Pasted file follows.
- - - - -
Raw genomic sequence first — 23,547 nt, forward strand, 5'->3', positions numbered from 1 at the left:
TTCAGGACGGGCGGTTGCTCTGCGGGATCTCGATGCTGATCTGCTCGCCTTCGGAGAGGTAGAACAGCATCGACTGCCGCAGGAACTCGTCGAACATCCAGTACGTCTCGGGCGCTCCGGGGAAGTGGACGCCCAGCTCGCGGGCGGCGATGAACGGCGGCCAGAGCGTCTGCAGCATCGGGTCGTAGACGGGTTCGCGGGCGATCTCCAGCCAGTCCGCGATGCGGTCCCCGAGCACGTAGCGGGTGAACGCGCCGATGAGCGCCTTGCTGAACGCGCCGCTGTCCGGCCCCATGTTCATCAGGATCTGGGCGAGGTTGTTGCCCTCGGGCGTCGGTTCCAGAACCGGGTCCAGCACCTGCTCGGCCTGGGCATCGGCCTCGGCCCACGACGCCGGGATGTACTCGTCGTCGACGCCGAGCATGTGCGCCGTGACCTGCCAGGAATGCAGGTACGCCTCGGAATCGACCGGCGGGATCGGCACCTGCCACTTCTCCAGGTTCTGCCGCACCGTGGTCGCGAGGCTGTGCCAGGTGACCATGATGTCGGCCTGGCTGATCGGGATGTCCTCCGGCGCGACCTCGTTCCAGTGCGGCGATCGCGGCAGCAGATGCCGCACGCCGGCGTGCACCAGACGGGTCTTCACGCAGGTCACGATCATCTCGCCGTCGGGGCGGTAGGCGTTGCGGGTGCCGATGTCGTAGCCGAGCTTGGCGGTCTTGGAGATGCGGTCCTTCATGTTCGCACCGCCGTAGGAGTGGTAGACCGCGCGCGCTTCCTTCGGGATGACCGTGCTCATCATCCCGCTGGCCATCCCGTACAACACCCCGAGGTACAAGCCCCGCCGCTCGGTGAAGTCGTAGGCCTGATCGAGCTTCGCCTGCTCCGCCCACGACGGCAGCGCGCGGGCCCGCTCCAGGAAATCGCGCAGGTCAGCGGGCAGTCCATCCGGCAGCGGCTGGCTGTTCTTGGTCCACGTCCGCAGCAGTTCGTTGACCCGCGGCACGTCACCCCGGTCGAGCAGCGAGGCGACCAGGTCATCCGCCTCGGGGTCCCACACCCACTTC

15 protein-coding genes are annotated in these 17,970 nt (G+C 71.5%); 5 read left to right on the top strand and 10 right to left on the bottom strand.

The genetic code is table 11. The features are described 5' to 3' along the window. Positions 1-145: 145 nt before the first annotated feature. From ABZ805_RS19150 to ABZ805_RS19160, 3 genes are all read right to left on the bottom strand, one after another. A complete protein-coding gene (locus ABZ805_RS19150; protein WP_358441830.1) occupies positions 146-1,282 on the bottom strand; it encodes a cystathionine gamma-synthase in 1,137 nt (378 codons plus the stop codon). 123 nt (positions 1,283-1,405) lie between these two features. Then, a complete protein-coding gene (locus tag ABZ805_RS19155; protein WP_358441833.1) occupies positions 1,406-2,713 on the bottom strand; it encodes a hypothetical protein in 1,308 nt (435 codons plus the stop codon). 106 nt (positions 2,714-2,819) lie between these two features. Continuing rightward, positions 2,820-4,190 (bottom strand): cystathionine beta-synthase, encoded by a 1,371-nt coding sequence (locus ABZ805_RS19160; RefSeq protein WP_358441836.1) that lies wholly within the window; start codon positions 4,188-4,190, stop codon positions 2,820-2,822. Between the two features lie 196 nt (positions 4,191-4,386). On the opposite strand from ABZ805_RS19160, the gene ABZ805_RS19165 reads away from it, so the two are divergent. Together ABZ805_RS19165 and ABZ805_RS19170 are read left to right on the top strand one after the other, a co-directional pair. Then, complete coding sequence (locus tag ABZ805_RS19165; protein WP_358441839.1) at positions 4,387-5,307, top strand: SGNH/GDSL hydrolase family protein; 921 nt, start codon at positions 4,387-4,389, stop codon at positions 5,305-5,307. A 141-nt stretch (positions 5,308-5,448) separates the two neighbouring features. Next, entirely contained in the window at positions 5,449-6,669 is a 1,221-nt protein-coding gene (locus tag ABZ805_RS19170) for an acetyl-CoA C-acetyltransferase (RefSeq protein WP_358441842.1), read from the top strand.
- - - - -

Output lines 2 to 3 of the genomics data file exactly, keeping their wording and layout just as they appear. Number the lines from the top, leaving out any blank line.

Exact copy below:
TTCAGGACGGGCGGTTGCTCTGCGGGATCTCGATGCTGATCTGCTCGCCTTCGGAGAGGTAGAACAGCATCGACTGCCGCAGGAACTCGTCGAACATCCAGTACGTCTCGGGCGCTCCGGGGAAGTGGACGCCCAGCTCGCGGGCGGCGATGAACGGCGGCCAGAGCGTCTGCAGCATCGGGTCGTAGACGGGTTCGCGGGCGATCTCCAGCCAGTCCGCGATGCGGTCCCCGAGCACGTAGCGGGTGAACGCGCCGATGAGCGCCTTGCTGAACGCGCCGCTGTCCGGCCCCATGTTCATCAGGATCTGGGCGAGGTTGTTGCCCTCGGGCGTCGGTTCCAGAACCGGGTCCAGCACCTGCTCGGCCTGGGCATCGGCCTCGGCCCACGACGCCGGGATGTACTCGTCGTCGACGCCGAGCATGTGCGCCGTGACCTGCCAGGAATGCAGGTACGCCTCGGAATCGACCGGCGGGATCGGCACCTGCCACTTCTCCAGGTTCTGCCGCACCGTGGTCGCGAGGCTGTGCCAGGTGACCATGATGTCGGCCTGGCTGATCGGGATGTCCTCCGGCGCGACCTCGTTCCAGTGCGGCGATCGCGGCAGCAGATGCCGCACGCCGGCGTGCACCAGACGGGTCTTCACGCAGGTCACGATCATCTCGCCGTCGGGGCGGTAGGCGTTGCGGGTGCCGATGTCGTAGCCGAGCTTGGCGGTCTTGGAGATGCGGTCCTTCATGTTCGCACCGCCGTAGGAGTGGTAGACCGCGCGCGCTTCCTTCGGGATGACCGTGCTCATCATCCCGCTGGCCATCCCGTACAACACCCCGAGGTACAAGCCCCGCCGCTCGGTGAAGTCGTAGGCCTGATCGAGCTTCGCCTGCTCCGCCCACGACGGCAGCGCGCGGGCCCGCTCCAGGAAATCGCGCAGGTCAGCGGGCAGTCCATCCGGCAGCGGCTGGCTGTTCTTGGTCCACGTCCGCAGCAGTTCGTTGACCCGCGGCACGTCACCCCGGTCGAGCAGCGAGGCGACCAGGTCATCCGCCTCGGGGTCCCACACCCACTTC

15 protein-coding genes are annotated in these 17,970 nt (G+C 71.5%); 5 read left to right on the top strand and 10 right to left on the bottom strand.